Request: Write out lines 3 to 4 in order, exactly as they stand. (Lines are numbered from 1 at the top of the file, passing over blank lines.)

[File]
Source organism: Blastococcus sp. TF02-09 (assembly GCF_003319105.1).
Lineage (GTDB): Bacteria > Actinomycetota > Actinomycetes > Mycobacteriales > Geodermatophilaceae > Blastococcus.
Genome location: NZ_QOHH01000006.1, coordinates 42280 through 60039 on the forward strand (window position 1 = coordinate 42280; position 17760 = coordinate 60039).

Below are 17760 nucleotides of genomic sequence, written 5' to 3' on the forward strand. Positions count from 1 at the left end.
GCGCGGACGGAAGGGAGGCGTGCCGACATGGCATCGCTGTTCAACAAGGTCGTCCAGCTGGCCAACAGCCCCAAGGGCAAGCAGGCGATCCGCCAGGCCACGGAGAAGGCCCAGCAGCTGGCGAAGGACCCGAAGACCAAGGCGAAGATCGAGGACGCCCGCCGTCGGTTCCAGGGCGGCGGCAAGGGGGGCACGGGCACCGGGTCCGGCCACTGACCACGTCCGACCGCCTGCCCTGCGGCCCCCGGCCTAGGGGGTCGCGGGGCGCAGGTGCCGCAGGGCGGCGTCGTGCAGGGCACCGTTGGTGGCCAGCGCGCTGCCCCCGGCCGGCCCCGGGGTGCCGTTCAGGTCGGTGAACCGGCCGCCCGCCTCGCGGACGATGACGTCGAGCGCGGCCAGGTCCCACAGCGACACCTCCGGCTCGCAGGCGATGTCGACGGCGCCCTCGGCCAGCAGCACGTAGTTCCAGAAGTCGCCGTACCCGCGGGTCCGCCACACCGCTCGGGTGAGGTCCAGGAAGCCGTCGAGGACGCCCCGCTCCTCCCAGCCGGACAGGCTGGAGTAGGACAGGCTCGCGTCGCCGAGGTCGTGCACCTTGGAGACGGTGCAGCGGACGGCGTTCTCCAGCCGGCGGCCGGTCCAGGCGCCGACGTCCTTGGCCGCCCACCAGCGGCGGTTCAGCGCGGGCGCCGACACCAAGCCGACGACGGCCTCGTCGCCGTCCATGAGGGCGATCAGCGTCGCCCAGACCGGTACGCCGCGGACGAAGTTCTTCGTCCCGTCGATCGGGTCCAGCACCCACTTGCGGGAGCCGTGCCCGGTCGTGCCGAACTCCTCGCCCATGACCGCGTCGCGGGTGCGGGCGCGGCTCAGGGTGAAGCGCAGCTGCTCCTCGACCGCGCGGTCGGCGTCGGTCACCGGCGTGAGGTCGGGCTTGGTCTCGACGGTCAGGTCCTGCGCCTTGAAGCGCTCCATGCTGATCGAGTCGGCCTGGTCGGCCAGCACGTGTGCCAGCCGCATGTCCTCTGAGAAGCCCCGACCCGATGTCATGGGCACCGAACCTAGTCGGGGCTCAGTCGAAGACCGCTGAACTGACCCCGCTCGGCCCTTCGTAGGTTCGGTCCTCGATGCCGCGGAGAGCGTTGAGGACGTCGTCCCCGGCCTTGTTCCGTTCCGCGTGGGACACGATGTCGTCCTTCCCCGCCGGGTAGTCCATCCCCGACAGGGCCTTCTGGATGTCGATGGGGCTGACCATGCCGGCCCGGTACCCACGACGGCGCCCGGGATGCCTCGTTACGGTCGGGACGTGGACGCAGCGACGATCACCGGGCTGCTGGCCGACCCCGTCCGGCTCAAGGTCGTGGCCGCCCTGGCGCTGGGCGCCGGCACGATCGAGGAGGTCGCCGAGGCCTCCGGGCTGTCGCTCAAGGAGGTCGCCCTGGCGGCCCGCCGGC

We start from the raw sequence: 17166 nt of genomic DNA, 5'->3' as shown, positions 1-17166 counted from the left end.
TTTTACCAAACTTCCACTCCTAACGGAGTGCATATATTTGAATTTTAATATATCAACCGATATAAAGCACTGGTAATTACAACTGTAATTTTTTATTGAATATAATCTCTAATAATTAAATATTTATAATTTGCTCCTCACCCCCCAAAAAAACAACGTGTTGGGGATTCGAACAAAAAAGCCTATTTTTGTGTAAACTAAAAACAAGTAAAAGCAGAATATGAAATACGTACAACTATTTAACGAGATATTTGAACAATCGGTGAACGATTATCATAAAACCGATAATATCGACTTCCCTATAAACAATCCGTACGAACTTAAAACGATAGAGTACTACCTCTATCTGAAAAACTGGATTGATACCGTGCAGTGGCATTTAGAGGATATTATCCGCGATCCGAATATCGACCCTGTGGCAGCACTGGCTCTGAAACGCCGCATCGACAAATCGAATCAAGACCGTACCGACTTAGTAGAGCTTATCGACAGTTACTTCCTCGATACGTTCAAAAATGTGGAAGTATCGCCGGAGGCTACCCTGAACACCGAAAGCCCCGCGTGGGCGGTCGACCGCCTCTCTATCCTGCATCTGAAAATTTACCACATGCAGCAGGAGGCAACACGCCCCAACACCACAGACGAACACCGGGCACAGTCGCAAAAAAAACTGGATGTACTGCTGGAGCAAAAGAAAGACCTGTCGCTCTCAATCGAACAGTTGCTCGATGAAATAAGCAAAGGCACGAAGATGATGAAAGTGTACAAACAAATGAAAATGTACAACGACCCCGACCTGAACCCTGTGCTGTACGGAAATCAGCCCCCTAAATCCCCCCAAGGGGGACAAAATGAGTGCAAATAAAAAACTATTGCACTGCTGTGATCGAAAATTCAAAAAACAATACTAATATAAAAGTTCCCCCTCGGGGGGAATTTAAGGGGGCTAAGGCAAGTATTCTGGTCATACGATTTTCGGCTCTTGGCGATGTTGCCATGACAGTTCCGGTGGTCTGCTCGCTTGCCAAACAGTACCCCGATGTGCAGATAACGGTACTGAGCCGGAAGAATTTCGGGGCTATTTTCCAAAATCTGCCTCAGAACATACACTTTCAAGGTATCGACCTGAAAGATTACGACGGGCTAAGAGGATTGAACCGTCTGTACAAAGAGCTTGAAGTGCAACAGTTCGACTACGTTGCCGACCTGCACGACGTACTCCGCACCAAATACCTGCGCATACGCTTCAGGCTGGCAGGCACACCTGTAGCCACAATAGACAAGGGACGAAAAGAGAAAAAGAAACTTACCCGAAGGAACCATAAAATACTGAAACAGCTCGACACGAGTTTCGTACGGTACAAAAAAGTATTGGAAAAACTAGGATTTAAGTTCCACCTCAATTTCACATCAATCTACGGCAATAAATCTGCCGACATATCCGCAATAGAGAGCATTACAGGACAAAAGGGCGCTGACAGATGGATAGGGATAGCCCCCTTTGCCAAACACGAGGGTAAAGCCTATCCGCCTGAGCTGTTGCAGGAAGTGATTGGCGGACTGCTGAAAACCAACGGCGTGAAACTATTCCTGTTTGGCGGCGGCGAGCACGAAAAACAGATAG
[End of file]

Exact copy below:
Genome location: NZ_QOHH01000006.1, coordinates 42280 through 60039 on the forward strand (window position 1 = coordinate 42280; position 17760 = coordinate 60039).

Below are 17760 nucleotides of genomic sequence, written 5' to 3' on the forward strand. Positions count from 1 at the left end.